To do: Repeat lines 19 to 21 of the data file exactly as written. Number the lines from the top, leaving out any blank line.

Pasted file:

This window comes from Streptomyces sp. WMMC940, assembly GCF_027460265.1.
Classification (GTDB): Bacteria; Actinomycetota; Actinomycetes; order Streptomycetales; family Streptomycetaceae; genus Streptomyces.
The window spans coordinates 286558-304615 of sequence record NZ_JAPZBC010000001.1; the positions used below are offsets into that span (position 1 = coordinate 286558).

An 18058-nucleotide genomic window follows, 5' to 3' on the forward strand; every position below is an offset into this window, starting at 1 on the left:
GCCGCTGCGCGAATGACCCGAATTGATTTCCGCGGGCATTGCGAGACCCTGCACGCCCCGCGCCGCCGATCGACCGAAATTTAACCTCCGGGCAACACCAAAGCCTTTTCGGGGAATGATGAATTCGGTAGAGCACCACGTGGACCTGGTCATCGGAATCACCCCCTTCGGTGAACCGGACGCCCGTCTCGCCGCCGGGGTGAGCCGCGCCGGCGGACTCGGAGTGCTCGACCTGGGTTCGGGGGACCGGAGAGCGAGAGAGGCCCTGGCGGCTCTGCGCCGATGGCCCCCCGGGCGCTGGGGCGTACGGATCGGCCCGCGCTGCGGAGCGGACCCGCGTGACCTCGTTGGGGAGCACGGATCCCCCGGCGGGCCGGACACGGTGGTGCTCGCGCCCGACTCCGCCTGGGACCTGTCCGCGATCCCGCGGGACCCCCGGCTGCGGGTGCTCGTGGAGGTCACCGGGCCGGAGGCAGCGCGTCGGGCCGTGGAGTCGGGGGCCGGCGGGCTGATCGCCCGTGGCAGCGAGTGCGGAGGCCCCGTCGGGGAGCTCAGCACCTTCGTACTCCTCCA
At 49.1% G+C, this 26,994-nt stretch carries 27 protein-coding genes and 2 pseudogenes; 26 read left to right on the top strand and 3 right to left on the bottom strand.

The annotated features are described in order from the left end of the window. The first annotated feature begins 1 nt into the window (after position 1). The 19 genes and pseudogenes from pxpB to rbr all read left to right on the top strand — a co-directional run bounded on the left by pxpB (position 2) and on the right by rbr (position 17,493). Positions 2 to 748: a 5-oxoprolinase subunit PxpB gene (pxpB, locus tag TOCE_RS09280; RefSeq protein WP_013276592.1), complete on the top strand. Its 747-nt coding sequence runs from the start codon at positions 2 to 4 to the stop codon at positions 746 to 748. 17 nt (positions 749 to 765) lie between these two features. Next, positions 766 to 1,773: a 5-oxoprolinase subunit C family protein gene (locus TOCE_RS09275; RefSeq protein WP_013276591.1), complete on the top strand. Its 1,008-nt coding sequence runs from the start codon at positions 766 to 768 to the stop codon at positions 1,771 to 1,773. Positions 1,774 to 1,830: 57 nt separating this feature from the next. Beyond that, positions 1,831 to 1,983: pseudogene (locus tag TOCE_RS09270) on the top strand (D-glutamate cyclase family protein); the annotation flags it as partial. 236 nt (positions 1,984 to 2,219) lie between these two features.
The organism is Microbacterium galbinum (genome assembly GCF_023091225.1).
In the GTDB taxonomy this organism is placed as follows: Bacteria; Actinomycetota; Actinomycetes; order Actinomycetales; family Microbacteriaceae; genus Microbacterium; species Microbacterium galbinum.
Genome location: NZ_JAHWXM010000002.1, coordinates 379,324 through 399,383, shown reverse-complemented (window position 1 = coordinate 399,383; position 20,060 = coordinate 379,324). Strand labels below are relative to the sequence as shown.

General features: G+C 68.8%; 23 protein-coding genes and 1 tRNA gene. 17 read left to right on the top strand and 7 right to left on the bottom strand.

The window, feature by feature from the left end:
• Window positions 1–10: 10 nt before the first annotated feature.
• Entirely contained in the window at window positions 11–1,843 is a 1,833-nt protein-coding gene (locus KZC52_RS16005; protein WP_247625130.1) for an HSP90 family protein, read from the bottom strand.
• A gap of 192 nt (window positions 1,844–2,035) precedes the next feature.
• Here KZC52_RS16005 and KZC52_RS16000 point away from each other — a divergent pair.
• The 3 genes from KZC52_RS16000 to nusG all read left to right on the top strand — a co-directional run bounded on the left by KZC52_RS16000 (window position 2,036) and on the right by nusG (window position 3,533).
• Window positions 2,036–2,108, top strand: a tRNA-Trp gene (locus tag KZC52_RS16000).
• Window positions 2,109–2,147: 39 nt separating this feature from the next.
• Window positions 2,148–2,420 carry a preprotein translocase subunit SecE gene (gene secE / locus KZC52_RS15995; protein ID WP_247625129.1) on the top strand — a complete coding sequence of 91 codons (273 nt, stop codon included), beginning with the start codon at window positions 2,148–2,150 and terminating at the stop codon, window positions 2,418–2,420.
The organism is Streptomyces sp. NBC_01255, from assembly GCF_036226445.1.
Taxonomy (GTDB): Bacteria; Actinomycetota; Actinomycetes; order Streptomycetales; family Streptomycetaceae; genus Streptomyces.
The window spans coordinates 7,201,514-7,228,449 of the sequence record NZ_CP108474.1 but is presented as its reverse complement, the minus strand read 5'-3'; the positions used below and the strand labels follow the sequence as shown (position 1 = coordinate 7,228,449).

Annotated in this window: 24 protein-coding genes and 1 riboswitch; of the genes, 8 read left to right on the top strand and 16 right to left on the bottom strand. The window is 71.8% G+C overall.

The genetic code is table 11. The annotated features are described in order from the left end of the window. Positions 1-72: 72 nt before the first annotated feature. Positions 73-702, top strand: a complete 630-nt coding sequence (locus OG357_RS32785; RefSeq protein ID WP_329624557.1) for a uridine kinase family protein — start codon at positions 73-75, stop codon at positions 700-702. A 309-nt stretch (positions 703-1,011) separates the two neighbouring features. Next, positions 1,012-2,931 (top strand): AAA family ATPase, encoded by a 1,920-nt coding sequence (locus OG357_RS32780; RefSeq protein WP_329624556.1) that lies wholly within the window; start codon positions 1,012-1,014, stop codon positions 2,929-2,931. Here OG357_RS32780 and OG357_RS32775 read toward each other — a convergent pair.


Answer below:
• Window positions 2,109–2,147: 39 nt separating this feature from the next.
• Window positions 2,148–2,420 carry a preprotein translocase subunit SecE gene (gene secE / locus KZC52_RS15995; protein ID WP_247625129.1) on the top strand — a complete coding sequence of 91 codons (273 nt, stop codon included), beginning with the start codon at window positions 2,148–2,150 and terminating at the stop codon, window positions 2,418–2,420.
The organism is Streptomyces sp. NBC_01255, from assembly GCF_036226445.1.